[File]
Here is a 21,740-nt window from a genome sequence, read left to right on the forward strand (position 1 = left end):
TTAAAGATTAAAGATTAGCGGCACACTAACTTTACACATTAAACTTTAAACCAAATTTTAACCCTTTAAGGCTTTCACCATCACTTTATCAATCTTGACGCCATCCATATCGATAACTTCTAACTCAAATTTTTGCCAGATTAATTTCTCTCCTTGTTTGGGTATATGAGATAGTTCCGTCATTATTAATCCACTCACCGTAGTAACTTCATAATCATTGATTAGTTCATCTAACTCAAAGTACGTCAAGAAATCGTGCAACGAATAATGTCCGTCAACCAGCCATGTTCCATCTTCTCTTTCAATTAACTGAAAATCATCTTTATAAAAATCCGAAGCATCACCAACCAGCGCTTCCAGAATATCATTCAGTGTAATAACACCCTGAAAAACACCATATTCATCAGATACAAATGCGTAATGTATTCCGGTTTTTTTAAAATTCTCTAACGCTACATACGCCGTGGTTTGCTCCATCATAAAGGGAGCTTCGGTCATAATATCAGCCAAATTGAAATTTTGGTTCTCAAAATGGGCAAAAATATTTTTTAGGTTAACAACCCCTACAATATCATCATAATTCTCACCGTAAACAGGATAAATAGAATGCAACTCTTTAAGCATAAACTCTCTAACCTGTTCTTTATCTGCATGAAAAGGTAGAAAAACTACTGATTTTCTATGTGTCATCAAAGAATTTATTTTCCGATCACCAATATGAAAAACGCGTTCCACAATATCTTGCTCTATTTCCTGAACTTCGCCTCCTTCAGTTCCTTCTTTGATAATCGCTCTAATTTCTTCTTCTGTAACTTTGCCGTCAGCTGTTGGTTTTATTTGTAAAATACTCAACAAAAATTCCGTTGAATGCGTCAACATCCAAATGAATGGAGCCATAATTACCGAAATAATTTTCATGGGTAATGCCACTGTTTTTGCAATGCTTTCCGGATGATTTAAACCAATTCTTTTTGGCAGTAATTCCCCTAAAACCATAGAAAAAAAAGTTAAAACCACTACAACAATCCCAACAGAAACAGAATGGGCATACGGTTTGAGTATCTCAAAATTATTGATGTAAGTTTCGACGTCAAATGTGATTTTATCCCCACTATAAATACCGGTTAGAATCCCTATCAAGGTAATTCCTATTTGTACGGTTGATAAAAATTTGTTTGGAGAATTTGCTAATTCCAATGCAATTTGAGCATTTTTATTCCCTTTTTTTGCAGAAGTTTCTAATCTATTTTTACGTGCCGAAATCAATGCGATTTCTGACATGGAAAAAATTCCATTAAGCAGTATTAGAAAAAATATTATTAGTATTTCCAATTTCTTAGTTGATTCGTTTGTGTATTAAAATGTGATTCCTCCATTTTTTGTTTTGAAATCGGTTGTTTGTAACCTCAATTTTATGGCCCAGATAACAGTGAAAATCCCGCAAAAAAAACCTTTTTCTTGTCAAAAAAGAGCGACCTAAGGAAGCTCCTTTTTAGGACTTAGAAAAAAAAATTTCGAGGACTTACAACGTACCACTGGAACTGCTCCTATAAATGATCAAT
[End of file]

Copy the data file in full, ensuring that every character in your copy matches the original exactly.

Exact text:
Here is a 21,740-nt window from a genome sequence, read left to right on the forward strand (position 1 = left end):
TTAAAGATTAAAGATTAGCGGCACACTAACTTTACACATTAAACTTTAAACCAAATTTTAACCCTTTAAGGCTTTCACCATCACTTTATCAATCTTGACGCCATCCATATCGATAACTTCTAACTCAAATTTTTGCCAGATTAATTTCTCTCCTTGTTTGGGTATATGAGATAGTTCCGTCATTATTAATCCACTCACCGTAGTAACTTCATAATCATTGATTAGTTCATCTAACTCAAAGTACGTCAAGAAATCGTGCAACGAATAATGTCCGTCAACCAGCCATGTTCCATCTTCTCTTTCAATTAACTGAAAATCATCTTTATAAAAATCCGAAGCATCACCAACCAGCGCTTCCAGAATATCATTCAGTGTAATAACACCCTGAAAAACACCATATTCATCAGATACAAATGCGTAATGTATTCCGGTTTTTTTAAAATTCTCTAACGCTACATACGCCGTGGTTTGCTCCATCATAAAGGGAGCTTCGGTCATAATATCAGCCAAATTGAAATTTTGGTTCTCAAAATGGGCAAAAATATTTTTTAGGTTAACAACCCCTACAATATCATCATAATTCTCACCGTAAACAGGATAAATAGAATGCAACTCTTTAAGCATAAACTCTCTAACCTGTTCTTTATCTGCATGAAAAGGTAGAAAAACTACTGATTTTCTATGTGTCATCAAAGAATTTATTTTCCGATCACCAATATGAAAAACGCGTTCCACAATATCTTGCTCTATTTCCTGAACTTCGCCTCCTTCAGTTCCTTCTTTGATAATCGCTCTAATTTCTTCTTCTGTAACTTTGCCGTCAGCTGTTGGTTTTATTTGTAAAATACTCAACAAAAATTCCGTTGAATGCGTCAACATCCAAATGAATGGAGCCATAATTACCGAAATAATTTTCATGGGTAATGCCACTGTTTTTGCAATGCTTTCCGGATGATTTAAACCAATTCTTTTTGGCAGTAATTCCCCTAAAACCATAGAAAAAAAAGTTAAAACCACTACAACAATCCCAACAGAAACAGAATGGGCATACGGTTTGAGTATCTCAAAATTATTGATGTAAGTTTCGACGTCAAATGTGATTTTATCCCCACTATAAATACCGGTTAGAATCCCTATCAAGGTAATTCCTATTTGTACGGTTGATAAAAATTTGTTTGGAGAATTTGCTAATTCCAATGCAATTTGAGCATTTTTATTCCCTTTTTTTGCAGAAGTTTCTAATCTATTTTTACGTGCCGAAATCAATGCGATTTCTGACATGGAAAAAATTCCATTAAGCAGTATTAGAAAAAATATTATTAGTATTTCCAATTTCTTAGTTGATTCGTTTGTGTATTAAAATGTGATTCCTCCATTTTTTGTTTTGAAATCGGTTGTTTGTAACCTCAATTTTATGGCCCAGATAACAGTGAAAATCCCGCAAAAAAAACCTTTTTCTTGTCAAAAAAGAGCGACCTAAGGAAGCTCCTTTTTAGGACTTAGAAAAAAAAATTTCGAGGACTTACAACGTACCACTGGAACTGCTCCTATAAATGATCAAT